Lastly,  according to the recently approved Environmental Delegated Act companies will only be required to report their taxonomy eligibility for the additional activities starting from 1 January 2024. Thus, starting from FY25, both taxonomy eligibility and alignment will be required to be reported for the companies within the scope of the regulation for all the six environmental objectives.

To this regard, the CSRD, approved by the EU Council and EU Parliament in November 2022, explicitly requires companies falling within the scope of the CSRD to include the Taxonomy disclosure within their sustainability statements.

Organizations can navigate the complex new regulatory framework by developing reporting criteria, systems and controls. Steps to map out will include:

  • Mapping the financial data required to calculate the three KPIs required by the EU Taxonomy Regulation (CapEx, OpEx, turnover) and design data collection processes and controls.
  • Mapping of the eligible activities according to the Climate and Environmental Delegated Acts.
  • Translating regulatory requirements into information that your organization can manage with your current systems.
  • Diagnosing the available data in different business units, sites, and functions to identify gaps and alternative solutions.
  • Establishing the methodology and considerations for reporting and calculating the appropriate KPIs.
  • Studying financial systems and financial data extraction, and test traceability with financial information through sampling of activities.
  • Performing the extraction of the data at the end of the fiscal year, process it to calculate the corresponding KPIs and obtain the necessary explanations for the qualitative information required by the regulation.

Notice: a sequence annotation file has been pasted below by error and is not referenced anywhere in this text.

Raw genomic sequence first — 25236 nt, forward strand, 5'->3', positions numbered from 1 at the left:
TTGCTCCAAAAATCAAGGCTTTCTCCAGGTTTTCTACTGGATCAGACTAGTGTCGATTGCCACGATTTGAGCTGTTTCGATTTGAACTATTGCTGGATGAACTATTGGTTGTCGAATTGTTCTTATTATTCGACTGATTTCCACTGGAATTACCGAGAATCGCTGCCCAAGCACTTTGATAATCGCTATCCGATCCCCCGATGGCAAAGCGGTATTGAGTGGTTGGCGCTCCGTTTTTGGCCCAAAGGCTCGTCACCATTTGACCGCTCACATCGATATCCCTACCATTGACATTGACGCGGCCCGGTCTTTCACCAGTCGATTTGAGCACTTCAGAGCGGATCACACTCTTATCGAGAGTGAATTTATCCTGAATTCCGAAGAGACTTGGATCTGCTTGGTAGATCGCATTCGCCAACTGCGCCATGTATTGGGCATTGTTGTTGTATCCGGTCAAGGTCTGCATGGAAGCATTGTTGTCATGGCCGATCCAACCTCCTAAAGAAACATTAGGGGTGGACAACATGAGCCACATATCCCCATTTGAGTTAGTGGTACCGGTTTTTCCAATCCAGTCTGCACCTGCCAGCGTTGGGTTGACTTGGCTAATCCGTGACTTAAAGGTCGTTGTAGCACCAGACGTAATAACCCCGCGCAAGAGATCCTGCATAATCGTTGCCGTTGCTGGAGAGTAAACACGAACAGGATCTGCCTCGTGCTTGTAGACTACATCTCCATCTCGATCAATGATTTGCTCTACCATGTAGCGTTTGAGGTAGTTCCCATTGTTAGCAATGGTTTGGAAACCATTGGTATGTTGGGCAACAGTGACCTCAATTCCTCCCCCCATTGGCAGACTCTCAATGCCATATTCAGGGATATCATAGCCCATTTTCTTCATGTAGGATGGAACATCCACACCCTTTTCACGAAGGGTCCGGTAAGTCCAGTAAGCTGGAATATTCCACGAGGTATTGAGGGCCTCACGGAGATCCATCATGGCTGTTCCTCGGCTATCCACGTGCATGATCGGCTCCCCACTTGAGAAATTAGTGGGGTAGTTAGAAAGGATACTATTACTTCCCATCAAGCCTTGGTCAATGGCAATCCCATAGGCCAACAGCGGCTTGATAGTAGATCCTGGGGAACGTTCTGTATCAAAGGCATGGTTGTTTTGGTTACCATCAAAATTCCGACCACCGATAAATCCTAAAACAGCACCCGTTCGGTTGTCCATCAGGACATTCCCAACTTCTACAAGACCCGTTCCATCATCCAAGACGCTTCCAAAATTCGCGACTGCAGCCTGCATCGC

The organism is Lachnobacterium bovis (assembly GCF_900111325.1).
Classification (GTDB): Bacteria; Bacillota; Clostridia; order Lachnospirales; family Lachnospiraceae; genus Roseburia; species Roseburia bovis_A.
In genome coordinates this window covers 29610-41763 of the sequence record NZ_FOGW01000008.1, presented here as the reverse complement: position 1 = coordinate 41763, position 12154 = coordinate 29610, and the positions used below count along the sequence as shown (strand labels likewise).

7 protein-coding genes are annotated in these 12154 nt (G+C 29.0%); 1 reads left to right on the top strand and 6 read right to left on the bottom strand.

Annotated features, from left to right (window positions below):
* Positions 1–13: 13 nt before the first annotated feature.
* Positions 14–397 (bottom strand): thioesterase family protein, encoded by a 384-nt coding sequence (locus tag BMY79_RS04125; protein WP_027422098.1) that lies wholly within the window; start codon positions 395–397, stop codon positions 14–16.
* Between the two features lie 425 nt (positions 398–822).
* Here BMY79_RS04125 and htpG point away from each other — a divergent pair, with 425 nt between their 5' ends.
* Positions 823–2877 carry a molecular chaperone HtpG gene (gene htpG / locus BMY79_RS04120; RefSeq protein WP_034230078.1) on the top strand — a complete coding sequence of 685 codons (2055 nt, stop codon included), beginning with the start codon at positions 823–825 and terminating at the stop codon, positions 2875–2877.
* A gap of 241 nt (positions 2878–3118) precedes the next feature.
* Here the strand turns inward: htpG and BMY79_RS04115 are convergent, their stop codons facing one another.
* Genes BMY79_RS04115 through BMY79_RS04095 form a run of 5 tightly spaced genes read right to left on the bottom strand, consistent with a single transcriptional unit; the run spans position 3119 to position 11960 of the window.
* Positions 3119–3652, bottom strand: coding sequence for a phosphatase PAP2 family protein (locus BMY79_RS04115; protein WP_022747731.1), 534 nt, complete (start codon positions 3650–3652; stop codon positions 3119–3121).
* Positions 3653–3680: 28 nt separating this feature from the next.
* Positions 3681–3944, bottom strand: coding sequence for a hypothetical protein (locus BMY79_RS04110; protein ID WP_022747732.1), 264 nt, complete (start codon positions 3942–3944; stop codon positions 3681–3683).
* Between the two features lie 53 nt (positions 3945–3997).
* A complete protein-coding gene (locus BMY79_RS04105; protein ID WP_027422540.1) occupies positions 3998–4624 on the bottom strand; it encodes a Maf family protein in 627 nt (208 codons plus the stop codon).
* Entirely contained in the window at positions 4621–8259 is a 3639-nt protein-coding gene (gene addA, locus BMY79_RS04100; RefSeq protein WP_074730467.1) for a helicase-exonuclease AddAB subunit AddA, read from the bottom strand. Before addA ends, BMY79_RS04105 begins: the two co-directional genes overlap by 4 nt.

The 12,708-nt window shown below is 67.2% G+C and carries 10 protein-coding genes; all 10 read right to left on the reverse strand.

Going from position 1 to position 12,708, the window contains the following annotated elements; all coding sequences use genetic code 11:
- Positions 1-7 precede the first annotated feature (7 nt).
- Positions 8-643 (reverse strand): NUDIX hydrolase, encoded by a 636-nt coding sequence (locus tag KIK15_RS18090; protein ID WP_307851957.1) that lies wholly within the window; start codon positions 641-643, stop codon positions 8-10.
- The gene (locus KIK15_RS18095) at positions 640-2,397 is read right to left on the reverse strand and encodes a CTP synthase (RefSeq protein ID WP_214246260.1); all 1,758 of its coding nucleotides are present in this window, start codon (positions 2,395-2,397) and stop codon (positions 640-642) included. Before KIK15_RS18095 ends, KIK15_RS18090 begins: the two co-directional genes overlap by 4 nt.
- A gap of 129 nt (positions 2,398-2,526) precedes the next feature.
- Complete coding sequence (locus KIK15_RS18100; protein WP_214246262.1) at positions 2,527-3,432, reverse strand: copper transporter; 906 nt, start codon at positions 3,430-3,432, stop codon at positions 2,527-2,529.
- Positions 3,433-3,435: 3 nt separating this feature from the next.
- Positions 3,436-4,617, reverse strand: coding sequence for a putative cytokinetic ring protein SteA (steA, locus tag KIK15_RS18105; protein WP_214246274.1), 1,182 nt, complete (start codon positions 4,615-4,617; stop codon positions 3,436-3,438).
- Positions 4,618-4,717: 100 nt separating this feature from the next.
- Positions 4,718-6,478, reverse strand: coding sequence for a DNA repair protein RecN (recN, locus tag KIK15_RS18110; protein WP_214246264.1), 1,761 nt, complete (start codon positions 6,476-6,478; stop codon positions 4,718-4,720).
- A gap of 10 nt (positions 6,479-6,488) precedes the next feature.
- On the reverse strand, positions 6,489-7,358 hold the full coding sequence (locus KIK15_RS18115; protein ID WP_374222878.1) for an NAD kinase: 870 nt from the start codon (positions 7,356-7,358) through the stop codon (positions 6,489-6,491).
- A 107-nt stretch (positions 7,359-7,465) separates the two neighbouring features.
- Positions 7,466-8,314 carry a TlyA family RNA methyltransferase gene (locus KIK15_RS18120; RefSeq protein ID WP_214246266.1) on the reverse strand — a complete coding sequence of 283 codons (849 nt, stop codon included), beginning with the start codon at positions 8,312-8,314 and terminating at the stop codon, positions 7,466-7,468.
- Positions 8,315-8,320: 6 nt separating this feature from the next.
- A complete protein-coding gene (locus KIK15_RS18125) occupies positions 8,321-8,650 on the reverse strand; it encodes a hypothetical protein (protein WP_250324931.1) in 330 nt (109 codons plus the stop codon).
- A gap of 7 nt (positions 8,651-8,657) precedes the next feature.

• Conducting an assessment of the alignment of each eligible economic activity through a three-step test and gap analysis.
  • Defining an action plan to upgrade taxonomy-eligible activities to taxonomy-aligned in the future years
  • Implementing updated processes, consolidate the data and information collected, and draft the Taxonomy disclosure to be included in the nonfinancial report.


As the EU works to transform into a modern, resource-efficient and competitive economy with net-zero greenhouse gas emissions by 2050, the Taxonomy Regulation will become more critical to business KPIs.

Results from the second EY EU Taxonomy Barometer found there are plenty of opportunities to improve and clarify both information gathering and the process itself to identify organizations’ activities that contribute toward EU environmental objectives.

About this article

By Jan Niewold

EY EMEIA Climate Change and Sustainability Services Leader

Client-focused sustainability auditor and advisor who is open and reliable. Supports businesses with innovative services and advice in a complex and changing world. Loves nature and being outdoors.